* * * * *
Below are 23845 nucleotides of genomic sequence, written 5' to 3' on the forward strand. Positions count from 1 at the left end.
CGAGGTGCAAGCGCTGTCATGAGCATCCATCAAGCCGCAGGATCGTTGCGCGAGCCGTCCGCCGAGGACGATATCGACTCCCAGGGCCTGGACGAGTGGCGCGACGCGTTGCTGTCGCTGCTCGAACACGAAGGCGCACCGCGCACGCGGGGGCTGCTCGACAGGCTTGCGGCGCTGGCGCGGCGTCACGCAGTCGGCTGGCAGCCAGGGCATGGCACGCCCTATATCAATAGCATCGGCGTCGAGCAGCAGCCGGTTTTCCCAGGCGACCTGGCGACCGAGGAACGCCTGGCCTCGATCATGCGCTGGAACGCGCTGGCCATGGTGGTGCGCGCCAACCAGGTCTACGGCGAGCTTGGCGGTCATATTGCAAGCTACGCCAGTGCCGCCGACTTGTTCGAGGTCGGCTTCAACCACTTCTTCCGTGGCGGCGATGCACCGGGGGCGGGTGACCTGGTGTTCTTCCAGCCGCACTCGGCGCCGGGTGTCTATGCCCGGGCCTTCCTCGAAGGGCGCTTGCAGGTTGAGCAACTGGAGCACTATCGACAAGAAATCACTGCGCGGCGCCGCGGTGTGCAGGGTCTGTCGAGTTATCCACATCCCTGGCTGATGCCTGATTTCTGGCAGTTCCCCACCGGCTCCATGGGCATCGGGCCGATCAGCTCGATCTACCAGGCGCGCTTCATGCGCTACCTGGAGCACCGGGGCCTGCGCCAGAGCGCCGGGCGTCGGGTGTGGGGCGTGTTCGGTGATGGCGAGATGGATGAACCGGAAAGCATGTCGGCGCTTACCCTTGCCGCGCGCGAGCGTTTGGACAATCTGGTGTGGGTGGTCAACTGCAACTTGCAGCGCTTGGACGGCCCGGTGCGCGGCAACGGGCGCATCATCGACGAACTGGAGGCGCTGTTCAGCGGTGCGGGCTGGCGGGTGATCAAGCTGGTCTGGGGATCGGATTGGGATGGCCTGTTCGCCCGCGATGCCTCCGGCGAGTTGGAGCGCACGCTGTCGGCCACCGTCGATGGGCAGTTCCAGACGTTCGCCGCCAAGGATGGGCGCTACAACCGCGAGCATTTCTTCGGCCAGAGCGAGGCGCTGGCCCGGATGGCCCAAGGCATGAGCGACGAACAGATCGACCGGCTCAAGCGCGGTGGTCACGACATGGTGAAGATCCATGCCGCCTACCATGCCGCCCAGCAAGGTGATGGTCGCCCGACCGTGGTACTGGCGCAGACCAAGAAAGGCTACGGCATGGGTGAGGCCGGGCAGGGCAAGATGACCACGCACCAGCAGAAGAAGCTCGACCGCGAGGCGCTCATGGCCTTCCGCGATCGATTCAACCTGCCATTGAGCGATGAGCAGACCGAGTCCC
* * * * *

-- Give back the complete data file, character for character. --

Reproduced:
Below are 23845 nucleotides of genomic sequence, written 5' to 3' on the forward strand. Positions count from 1 at the left end.
CGAGGTGCAAGCGCTGTCATGAGCATCCATCAAGCCGCAGGATCGTTGCGCGAGCCGTCCGCCGAGGACGATATCGACTCCCAGGGCCTGGACGAGTGGCGCGACGCGTTGCTGTCGCTGCTCGAACACGAAGGCGCACCGCGCACGCGGGGGCTGCTCGACAGGCTTGCGGCGCTGGCGCGGCGTCACGCAGTCGGCTGGCAGCCAGGGCATGGCACGCCCTATATCAATAGCATCGGCGTCGAGCAGCAGCCGGTTTTCCCAGGCGACCTGGCGACCGAGGAACGCCTGGCCTCGATCATGCGCTGGAACGCGCTGGCCATGGTGGTGCGCGCCAACCAGGTCTACGGCGAGCTTGGCGGTCATATTGCAAGCTACGCCAGTGCCGCCGACTTGTTCGAGGTCGGCTTCAACCACTTCTTCCGTGGCGGCGATGCACCGGGGGCGGGTGACCTGGTGTTCTTCCAGCCGCACTCGGCGCCGGGTGTCTATGCCCGGGCCTTCCTCGAAGGGCGCTTGCAGGTTGAGCAACTGGAGCACTATCGACAAGAAATCACTGCGCGGCGCCGCGGTGTGCAGGGTCTGTCGAGTTATCCACATCCCTGGCTGATGCCTGATTTCTGGCAGTTCCCCACCGGCTCCATGGGCATCGGGCCGATCAGCTCGATCTACCAGGCGCGCTTCATGCGCTACCTGGAGCACCGGGGCCTGCGCCAGAGCGCCGGGCGTCGGGTGTGGGGCGTGTTCGGTGATGGCGAGATGGATGAACCGGAAAGCATGTCGGCGCTTACCCTTGCCGCGCGCGAGCGTTTGGACAATCTGGTGTGGGTGGTCAACTGCAACTTGCAGCGCTTGGACGGCCCGGTGCGCGGCAACGGGCGCATCATCGACGAACTGGAGGCGCTGTTCAGCGGTGCGGGCTGGCGGGTGATCAAGCTGGTCTGGGGATCGGATTGGGATGGCCTGTTCGCCCGCGATGCCTCCGGCGAGTTGGAGCGCACGCTGTCGGCCACCGTCGATGGGCAGTTCCAGACGTTCGCCGCCAAGGATGGGCGCTACAACCGCGAGCATTTCTTCGGCCAGAGCGAGGCGCTGGCCCGGATGGCCCAAGGCATGAGCGACGAACAGATCGACCGGCTCAAGCGCGGTGGTCACGACATGGTGAAGATCCATGCCGCCTACCATGCCGCCCAGCAAGGTGATGGTCGCCCGACCGTGGTACTGGCGCAGACCAAGAAAGGCTACGGCATGGGTGAGGCCGGGCAGGGCAAGATGACCACGCACCAGCAGAAGAAGCTCGACCGCGAGGCGCTCATGGCCTTCCGCGATCGATTCAACCTGCCATTGAGCGATGAGCAGACCGAGTCCC